Idiocy And Airlines In Venezuela

November 4, 2014

inac

What is it about airlines that brings out the most idiotic logic out of Venezuelans? I have found the subject the most difficult to talk about even with people that understand markets and are fairly logical and intelligent. In the eyes of many, it was the airlines that became the bad guys in the escalation of ticket prices, later in abandoning Venezuela, as if Government policy (idiotic before and after Chavismo) had nothing to do with it. How many times did I hear the argument that a flight to Aruba costs half as much as a flight to Caracas? Duh!!! The Aruban (or Colombian) Government barely regulates how many flights can land in their airports, they don’t ask for reciprocity or try to regulate fares. You want to come to Aruba or Colombia, you have a good reputation? Come on down!

By the time airlines began leaving Venezuela, reducing flights and dollarizing airfares, at least some (not all!) people understood that airlines were not making a mint in Venezuela like they thought, since they could not repatriate their Bolivars. It was Monopoly money.

But somehow, the idiocy over airline policy continues. This week, the institute in charge of air travel, the INAC, started by stopping airlines like Aserca, which flies within Venezuela and nearby destinations, from selling new tickets until they would improve their online performance. (It also stopped Government woned airline Conviasa) Now, the first question I would ask the guy from INAC is: Where were you and your 2,000 “agents” for the last sixteen years?  Creating their Facebook page? I mean, I have swore like three times in the last decade that a particular wedding in Margarita island was the last one I would attend, because flights to that island were regularly delayed at least two hours. And I reported my travails last summer when I was forced to go to Venezuela via Aruba for the simple reason that there was no other way to get there. So, where has INAC been all these years?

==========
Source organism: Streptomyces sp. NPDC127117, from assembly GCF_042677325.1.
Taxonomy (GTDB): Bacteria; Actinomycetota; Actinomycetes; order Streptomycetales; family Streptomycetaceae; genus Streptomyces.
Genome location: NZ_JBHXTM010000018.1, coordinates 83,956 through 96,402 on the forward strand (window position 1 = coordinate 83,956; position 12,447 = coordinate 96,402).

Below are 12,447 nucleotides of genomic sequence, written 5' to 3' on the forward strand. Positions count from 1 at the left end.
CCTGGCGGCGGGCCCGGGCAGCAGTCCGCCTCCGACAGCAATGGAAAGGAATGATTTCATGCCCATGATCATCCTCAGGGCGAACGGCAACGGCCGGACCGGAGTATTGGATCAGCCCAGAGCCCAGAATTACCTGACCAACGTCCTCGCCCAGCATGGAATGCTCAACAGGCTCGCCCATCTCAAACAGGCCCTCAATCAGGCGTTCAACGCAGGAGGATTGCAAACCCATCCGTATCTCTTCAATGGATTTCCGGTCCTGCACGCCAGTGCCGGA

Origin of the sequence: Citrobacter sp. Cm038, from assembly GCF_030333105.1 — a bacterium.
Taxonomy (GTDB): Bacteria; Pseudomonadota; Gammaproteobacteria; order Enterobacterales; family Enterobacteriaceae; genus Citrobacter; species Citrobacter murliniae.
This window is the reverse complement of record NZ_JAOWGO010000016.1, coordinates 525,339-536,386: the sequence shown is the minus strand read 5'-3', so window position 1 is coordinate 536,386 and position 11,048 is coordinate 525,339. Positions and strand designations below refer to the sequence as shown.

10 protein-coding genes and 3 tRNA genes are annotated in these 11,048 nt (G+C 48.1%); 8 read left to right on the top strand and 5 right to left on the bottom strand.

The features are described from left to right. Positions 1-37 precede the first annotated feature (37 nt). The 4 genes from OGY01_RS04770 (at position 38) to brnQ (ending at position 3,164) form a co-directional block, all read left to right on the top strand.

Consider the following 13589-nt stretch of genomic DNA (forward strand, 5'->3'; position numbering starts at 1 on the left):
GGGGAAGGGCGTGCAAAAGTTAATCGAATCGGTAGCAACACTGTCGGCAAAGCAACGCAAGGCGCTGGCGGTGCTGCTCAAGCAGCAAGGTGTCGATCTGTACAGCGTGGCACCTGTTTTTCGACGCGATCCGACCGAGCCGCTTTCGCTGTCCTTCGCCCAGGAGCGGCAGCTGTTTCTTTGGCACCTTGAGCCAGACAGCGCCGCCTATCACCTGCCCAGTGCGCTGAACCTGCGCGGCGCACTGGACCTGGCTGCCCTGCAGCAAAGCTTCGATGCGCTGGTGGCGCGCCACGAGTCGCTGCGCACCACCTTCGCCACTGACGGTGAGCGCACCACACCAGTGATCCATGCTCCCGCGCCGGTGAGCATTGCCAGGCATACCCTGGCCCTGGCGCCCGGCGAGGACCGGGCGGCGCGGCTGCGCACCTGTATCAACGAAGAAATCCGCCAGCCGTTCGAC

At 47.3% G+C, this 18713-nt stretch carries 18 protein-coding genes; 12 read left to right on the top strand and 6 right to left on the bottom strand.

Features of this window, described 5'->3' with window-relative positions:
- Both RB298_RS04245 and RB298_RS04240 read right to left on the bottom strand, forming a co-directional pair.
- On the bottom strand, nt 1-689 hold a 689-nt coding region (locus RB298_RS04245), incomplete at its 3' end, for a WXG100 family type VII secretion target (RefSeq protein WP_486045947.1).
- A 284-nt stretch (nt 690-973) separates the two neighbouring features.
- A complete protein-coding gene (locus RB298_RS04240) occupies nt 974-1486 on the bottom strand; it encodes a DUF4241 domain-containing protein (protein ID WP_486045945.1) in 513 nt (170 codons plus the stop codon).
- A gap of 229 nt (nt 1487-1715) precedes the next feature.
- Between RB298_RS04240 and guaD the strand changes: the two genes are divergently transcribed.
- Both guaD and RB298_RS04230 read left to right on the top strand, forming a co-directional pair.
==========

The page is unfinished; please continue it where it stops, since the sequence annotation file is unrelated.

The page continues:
But more importantly, how does banning the sale of tickets “protect the users” or improve the on time arrival of planes? Obviously, the fewer passengers that fly, the easier the airlines can fill and empty airplanes and improve their on time record, but is that the point? And how are you protecting passengers when you ban the sale of tickets? When you do that, you limit the already severely hampered accessibility of flights, inconvenience people and really accomplish very little.

But as I was wondering over these issues, today INAC suspended the sale of tickets for five international airlines, who they are is irrelevant. What is relevant, and even more puzzling, is that the ban on the sales of tickets is only for Maiquetia airport…

Say what?

You are banning the sale of tickets to those that show up at the airport to buy a last minute ticket? Given how few empty seats they are, these are probably the neediest and the people most desperate to get somewhere. How are you protecting or helping them?

And last I heard, most airlines have websites, which allow you to reserve and buy tickets even with your telephone. So, what exactly is INAC accomplishing with this idiotic policy and ban on the sale of tickets?